Fact Sheets

Smithsonian Collections

September 1, 2013

The Smithsonian Institution—the world’s largest museum and research complex—includes 19 museums and galleries and the National Zoological Park. The total number of artifacts, works of art and specimens in the Smithsonian’s collections is estimated at 137 million. The bulk of this material—more than 126 million specimens and artifacts—is part of the National Museum of Natural History.

Among the vast collections are irreplaceable national icons, examples of everyday life and scientific material vital to the study of the world’s scientific and cultural heritage. The objects in Smithsonian collections range from insects and meteorites to locomotives and spacecraft. The scope is staggering—from a magnificent collection of ancient Chinese bronzes to the Star-Spangled Banner; from a 3.5 billion-year-old fossil to the Apollo lunar landing module; from the ruby slippers featured in The Wizard of Oz to presidential paintings and memorabilia. Collection objects vary in size, from the Concorde at 202 feet to the Fairfly wasp at .0067 of an inch. The largest single collection is Natural History’s paleobiology collection with more than 4.26 million fossil specimens, ranging from dinosaur skeletons to microscopic foraminifera.

Only a small portion of the Smithsonian’s collections (estimated at less than 2 percent) is on display in the museums at any given time. Many collections are used by researchers from all over the world. They come to the museums or to the Museum Support Center, which houses most of the Natural History collections and labs.

Art Collections

Archives of American Art—18,233 cubic feet archival materials
Collection of 16 million items includes letters, writings, scrapbooks, sketchbooks, photographs, financial records, film and primary sources amassed or created by artists, critics, collectors, art dealers and others. Also includes an oral history collection of more than 2,000 interviews of art world figures and 5,500 collections of personal papers and organizational records documenting the history of the visual arts in the United States. 

Arthur M. Sackler Gallery—14,385 artworks, objects and artifacts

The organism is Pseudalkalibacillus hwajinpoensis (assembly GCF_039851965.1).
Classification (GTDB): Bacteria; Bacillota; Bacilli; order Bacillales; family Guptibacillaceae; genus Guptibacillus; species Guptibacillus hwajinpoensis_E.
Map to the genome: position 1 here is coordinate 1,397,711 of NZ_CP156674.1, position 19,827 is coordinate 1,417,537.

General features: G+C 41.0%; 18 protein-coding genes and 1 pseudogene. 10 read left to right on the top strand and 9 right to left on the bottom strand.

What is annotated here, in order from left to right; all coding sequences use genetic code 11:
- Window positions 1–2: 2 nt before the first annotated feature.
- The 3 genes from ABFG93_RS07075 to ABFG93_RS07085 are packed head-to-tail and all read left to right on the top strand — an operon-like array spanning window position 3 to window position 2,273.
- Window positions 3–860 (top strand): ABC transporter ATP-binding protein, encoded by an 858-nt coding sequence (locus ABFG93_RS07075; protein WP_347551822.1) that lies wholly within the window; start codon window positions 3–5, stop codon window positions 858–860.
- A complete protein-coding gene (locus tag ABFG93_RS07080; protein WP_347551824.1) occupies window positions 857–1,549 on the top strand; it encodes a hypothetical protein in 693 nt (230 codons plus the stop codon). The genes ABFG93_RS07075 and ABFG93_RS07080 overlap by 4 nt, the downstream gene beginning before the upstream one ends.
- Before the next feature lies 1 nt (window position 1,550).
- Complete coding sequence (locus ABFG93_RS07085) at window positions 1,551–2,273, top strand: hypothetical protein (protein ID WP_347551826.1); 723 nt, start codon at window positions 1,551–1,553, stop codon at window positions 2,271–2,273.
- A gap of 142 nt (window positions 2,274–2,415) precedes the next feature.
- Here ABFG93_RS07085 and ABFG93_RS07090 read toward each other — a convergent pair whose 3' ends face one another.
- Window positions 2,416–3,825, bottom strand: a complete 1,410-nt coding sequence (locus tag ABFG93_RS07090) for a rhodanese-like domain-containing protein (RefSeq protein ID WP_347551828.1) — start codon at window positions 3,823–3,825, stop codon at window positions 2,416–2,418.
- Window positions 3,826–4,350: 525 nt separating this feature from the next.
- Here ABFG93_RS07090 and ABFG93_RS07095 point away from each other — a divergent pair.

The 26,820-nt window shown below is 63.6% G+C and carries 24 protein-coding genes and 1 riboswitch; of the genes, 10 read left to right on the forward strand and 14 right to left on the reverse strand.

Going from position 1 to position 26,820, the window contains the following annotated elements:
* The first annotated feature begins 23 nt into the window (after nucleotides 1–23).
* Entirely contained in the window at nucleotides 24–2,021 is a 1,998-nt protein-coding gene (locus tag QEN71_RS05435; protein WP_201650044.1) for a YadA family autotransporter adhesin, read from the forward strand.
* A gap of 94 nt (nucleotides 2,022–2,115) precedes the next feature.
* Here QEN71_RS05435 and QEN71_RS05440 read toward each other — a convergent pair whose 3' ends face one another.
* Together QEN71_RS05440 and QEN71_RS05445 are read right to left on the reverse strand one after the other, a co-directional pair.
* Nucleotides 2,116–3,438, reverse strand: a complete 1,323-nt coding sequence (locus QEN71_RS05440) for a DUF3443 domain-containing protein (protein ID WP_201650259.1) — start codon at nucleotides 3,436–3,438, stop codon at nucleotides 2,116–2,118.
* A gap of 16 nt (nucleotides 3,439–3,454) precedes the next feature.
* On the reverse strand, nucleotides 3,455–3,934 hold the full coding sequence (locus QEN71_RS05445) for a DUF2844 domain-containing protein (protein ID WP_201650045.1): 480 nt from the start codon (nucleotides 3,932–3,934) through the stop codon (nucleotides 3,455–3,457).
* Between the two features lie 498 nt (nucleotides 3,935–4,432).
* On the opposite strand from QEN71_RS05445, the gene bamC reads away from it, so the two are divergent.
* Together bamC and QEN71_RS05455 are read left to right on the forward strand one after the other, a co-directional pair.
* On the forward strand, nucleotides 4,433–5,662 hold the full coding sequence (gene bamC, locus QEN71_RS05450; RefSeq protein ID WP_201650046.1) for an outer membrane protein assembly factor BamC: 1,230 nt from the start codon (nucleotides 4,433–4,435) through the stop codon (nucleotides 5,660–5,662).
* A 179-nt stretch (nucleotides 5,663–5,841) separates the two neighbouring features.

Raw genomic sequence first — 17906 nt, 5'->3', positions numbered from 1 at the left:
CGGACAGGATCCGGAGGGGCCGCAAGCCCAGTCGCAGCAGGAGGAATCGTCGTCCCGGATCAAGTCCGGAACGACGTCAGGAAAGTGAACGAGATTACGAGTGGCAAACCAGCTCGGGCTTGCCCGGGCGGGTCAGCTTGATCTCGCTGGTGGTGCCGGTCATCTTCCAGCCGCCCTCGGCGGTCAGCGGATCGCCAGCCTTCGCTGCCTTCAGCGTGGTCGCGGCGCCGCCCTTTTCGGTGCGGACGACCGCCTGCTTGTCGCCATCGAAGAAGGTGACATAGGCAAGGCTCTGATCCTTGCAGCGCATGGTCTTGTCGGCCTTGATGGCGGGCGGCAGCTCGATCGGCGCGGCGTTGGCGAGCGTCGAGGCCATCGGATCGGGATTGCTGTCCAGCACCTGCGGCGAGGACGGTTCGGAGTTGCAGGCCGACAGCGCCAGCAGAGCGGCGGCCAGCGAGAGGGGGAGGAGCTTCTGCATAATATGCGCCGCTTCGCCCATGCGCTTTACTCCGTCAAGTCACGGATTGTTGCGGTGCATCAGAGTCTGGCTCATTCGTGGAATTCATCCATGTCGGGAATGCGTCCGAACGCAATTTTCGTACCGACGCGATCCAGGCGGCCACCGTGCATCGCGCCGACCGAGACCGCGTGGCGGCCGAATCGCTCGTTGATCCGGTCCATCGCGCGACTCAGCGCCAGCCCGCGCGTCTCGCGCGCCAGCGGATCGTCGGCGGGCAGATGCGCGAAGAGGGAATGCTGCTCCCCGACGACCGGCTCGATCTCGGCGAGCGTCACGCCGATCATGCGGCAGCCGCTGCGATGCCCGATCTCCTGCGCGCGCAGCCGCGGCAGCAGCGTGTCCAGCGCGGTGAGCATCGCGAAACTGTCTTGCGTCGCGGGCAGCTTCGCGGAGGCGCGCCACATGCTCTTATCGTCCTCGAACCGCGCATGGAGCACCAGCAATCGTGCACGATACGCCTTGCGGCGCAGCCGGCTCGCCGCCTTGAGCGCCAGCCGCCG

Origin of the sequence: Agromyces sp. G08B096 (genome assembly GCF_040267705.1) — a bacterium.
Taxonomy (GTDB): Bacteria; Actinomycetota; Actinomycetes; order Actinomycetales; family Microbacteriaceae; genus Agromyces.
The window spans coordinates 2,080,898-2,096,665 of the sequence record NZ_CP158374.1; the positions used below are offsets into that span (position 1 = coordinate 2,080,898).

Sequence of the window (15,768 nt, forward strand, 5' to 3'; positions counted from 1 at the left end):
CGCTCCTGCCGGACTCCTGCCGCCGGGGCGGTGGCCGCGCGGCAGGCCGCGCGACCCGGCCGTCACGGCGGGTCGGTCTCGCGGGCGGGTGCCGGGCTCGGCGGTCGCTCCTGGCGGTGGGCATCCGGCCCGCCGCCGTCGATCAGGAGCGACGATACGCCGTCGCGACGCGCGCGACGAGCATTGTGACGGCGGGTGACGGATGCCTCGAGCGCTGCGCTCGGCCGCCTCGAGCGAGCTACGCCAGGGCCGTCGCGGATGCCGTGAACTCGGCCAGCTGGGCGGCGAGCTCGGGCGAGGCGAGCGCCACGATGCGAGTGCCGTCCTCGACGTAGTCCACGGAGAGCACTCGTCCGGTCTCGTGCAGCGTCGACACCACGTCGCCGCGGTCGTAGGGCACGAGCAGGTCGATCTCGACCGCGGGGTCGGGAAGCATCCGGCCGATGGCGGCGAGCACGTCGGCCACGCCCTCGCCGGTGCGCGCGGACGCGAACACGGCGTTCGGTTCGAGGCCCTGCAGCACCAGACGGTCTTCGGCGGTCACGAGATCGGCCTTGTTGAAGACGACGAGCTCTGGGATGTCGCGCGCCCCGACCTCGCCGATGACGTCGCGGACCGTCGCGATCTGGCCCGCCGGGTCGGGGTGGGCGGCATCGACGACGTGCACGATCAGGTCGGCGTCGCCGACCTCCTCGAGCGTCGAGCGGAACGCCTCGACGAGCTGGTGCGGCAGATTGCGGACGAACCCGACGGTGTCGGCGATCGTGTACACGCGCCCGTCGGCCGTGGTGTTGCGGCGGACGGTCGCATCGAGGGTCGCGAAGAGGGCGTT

Collection includes more than 900 works of Asian art (jades, bronzes, Chinese lacquer ware, Chinese paintings, Near Eastern works in silver, bronze and gold) donated by Arthur M. Sackler and recent acquisitions such as the Robert O. Muller collection of 19th- and 20th-century woodblock prints.

Cooper-Hewitt, National Design Museum—215,939 artworks, objects and artifacts
Works in such fields as drawings and prints, rare books, textiles, wall coverings, furniture, ceramics, glass, metalwork and jewelry, with areas of interest in graphic design, industrial design and architecture.

Freer Gallery of Art—25,084 artworks, objects and artifacts
Works of art from Asia include paintings, sculptures, metal ware, ceramics, manuscripts and lacquer ware. The museum also houses 19th- and early 20th-century American art, including a major collection by James McNeill Whistler.

Hirshhorn Museum and Sculpture Garden—12,117 artworks, objects and artifacts
Collection of modern and contemporary art—paintings, sculptures and works on paper—includes a nucleus of works given or bequeathed to the Smithsonian by founding donor Joseph H. Hirshhorn (1899-1981). The collection is kept current with gifts from other donors and an active acquisitions program.

National Museum of African Art—10,618 artworks, objects and artifacts
African art, including ancient and contemporary works in wood, metal, ceramics, cloth and ivory.

National Portrait Gallery—20,201 artworks, objects and artifacts
Collection comprises prints, paintings, sculptures, photographs and drawings of Americans who have made important contributions to the nation. It includes more than 5,400 glass-plate negatives from the studios of Mathew Brady, official portraits of all U.S. presidents and original artwork from more than 1,600 Time magazine covers.